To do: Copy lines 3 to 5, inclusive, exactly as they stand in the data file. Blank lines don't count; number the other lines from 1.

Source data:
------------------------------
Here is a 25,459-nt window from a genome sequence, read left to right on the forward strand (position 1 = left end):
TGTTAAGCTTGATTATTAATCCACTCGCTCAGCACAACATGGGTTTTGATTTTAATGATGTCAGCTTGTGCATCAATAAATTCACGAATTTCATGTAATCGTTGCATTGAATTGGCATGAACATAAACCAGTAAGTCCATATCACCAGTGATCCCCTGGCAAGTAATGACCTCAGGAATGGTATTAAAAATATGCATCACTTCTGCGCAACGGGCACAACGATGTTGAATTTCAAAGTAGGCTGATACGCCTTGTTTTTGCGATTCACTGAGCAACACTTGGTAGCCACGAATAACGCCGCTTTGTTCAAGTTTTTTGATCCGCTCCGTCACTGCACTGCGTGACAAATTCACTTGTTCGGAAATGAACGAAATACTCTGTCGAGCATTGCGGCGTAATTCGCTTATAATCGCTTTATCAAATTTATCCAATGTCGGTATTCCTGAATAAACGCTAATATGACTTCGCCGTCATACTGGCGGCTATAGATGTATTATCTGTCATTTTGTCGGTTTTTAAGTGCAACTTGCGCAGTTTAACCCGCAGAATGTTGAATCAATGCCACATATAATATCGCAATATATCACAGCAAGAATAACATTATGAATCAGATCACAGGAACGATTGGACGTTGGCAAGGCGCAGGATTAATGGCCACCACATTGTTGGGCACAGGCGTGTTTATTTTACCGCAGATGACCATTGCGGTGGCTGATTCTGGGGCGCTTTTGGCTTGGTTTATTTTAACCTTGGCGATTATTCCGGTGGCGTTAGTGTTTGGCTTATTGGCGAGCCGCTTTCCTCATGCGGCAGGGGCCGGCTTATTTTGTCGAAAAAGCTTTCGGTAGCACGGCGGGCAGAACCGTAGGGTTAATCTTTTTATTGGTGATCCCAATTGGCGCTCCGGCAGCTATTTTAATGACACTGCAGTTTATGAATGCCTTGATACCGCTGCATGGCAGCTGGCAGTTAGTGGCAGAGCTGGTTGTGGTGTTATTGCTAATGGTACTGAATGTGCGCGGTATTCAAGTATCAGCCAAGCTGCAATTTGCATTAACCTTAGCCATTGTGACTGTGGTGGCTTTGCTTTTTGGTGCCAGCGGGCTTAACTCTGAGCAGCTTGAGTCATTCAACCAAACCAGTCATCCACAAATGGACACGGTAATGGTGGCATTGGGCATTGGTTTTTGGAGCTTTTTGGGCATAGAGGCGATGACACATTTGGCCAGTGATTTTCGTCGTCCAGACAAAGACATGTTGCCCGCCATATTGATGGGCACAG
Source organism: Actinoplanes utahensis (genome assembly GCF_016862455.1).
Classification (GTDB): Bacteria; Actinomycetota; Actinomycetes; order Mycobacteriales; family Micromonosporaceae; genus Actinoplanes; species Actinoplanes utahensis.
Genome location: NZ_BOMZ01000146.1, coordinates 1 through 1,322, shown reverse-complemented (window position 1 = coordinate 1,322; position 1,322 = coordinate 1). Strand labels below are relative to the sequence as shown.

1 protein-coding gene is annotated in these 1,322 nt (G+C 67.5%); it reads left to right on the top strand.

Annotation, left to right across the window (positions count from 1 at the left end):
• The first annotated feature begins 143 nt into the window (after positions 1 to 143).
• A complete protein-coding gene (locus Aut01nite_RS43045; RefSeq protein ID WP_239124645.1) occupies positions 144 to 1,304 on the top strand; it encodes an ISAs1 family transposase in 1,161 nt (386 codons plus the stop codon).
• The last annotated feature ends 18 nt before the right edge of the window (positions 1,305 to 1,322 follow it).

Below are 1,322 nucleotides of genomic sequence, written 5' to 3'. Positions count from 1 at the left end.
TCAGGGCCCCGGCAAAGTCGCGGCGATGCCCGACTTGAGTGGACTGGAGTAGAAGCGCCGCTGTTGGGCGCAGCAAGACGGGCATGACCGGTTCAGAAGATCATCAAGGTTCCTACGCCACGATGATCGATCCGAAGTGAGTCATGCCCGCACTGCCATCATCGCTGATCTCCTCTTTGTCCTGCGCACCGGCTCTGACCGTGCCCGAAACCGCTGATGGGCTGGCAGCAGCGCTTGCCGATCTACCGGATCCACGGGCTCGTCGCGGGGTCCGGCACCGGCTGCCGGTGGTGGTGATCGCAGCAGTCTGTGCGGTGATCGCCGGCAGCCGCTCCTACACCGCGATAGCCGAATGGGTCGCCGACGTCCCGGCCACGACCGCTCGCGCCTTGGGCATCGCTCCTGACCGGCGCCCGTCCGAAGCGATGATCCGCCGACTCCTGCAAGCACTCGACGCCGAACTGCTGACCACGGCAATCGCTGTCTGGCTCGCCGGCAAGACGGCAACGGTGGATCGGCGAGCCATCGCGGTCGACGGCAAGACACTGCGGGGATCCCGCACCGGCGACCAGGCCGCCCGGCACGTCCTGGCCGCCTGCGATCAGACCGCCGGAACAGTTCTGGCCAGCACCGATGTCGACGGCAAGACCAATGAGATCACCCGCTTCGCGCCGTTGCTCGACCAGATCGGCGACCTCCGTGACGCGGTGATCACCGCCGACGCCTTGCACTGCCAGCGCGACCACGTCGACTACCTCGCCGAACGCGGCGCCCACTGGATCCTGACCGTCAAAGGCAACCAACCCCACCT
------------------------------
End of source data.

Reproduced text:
Source organism: Actinoplanes utahensis (genome assembly GCF_016862455.1).
Classification (GTDB): Bacteria; Actinomycetota; Actinomycetes; order Mycobacteriales; family Micromonosporaceae; genus Actinoplanes; species Actinoplanes utahensis.
Genome location: NZ_BOMZ01000146.1, coordinates 1 through 1,322, shown reverse-complemented (window position 1 = coordinate 1,322; position 1,322 = coordinate 1). Strand labels below are relative to the sequence as shown.